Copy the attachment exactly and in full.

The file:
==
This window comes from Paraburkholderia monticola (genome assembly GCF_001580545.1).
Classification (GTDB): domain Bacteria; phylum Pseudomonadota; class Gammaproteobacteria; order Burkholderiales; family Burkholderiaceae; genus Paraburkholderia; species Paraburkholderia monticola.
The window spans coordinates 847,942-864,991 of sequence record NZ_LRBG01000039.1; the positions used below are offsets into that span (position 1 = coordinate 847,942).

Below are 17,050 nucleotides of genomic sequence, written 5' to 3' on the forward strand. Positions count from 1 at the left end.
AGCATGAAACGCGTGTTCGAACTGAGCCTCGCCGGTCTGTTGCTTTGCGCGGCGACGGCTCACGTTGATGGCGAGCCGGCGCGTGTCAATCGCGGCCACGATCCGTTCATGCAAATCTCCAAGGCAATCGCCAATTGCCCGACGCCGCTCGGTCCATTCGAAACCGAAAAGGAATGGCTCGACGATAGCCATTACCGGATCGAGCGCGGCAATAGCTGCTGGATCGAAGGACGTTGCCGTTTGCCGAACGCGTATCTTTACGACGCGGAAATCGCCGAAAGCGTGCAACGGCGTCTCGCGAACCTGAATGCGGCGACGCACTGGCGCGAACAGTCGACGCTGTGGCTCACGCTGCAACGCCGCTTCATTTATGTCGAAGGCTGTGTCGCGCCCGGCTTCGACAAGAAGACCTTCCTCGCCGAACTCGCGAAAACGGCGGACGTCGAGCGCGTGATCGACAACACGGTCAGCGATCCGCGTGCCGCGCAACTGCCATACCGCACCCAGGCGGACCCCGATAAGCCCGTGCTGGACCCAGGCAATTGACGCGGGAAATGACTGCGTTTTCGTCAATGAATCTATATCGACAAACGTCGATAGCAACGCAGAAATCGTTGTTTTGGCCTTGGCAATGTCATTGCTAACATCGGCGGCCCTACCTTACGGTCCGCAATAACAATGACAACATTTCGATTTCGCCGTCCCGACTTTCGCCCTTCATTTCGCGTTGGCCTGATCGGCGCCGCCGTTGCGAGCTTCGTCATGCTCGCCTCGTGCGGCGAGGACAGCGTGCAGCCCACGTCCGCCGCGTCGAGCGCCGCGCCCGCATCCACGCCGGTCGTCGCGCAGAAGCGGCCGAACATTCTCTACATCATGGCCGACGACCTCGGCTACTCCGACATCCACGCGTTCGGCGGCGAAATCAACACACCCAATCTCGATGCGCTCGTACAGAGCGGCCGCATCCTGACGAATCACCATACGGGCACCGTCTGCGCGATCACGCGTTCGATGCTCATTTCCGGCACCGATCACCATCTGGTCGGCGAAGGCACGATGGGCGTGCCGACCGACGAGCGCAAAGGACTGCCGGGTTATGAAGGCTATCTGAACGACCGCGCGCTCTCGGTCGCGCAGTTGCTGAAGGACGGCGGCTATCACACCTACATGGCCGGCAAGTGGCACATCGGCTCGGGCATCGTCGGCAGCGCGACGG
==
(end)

This window comes from Paraburkholderia monticola (genome assembly GCF_001580545.1).
Classification (GTDB): domain Bacteria; phylum Pseudomonadota; class Gammaproteobacteria; order Burkholderiales; family Burkholderiaceae; genus Paraburkholderia; species Paraburkholderia monticola.
The window spans coordinates 847,942-864,991 of sequence record NZ_LRBG01000039.1; the positions used below are offsets into that span (position 1 = coordinate 847,942).

Below are 17,050 nucleotides of genomic sequence, written 5' to 3' on the forward strand. Positions count from 1 at the left end.
AGCATGAAACGCGTGTTCGAACTGAGCCTCGCCGGTCTGTTGCTTTGCGCGGCGACGGCTCACGTTGATGGCGAGCCGGCGCGTGTCAATCGCGGCCACGATCCGTTCATGCAAATCTCCAAGGCAATCGCCAATTGCCCGACGCCGCTCGGTCCATTCGAAACCGAAAAGGAATGGCTCGACGATAGCCATTACCGGATCGAGCGCGGCAATAGCTGCTGGATCGAAGGACGTTGCCGTTTGCCGAACGCGTATCTTTACGACGCGGAAATCGCCGAAAGCGTGCAACGGCGTCTCGCGAACCTGAATGCGGCGACGCACTGGCGCGAACAGTCGACGCTGTGGCTCACGCTGCAACGCCGCTTCATTTATGTCGAAGGCTGTGTCGCGCCCGGCTTCGACAAGAAGACCTTCCTCGCCGAACTCGCGAAAACGGCGGACGTCGAGCGCGTGATCGACAACACGGTCAGCGATCCGCGTGCCGCGCAACTGCCATACCGCACCCAGGCGGACCCCGATAAGCCCGTGCTGGACCCAGGCAATTGACGCGGGAAATGACTGCGTTTTCGTCAATGAATCTATATCGACAAACGTCGATAGCAACGCAGAAATCGTTGTTTTGGCCTTGGCAATGTCATTGCTAACATCGGCGGCCCTACCTTACGGTCCGCAATAACAATGACAACATTTCGATTTCGCCGTCCCGACTTTCGCCCTTCATTTCGCGTTGGCCTGATCGGCGCCGCCGTTGCGAGCTTCGTCATGCTCGCCTCGTGCGGCGAGGACAGCGTGCAGCCCACGTCCGCCGCGTCGAGCGCCGCGCCCGCATCCACGCCGGTCGTCGCGCAGAAGCGGCCGAACATTCTCTACATCATGGCCGACGACCTCGGCTACTCCGACATCCACGCGTTCGGCGGCGAAATCAACACACCCAATCTCGATGCGCTCGTACAGAGCGGCCGCATCCTGACGAATCACCATACGGGCACCGTCTGCGCGATCACGCGTTCGATGCTCATTTCCGGCACCGATCACCATCTGGTCGGCGAAGGCACGATGGGCGTGCCGACCGACGAGCGCAAAGGACTGCCGGGTTATGAAGGCTATCTGAACGACCGCGCGCTCTCGGTCGCGCAGTTGCTGAAGGACGGCGGCTATCACACCTACATGGCCGGCAAGTGGCACATCGGCTCGGGCATCGTCGGCAGCGCGACGG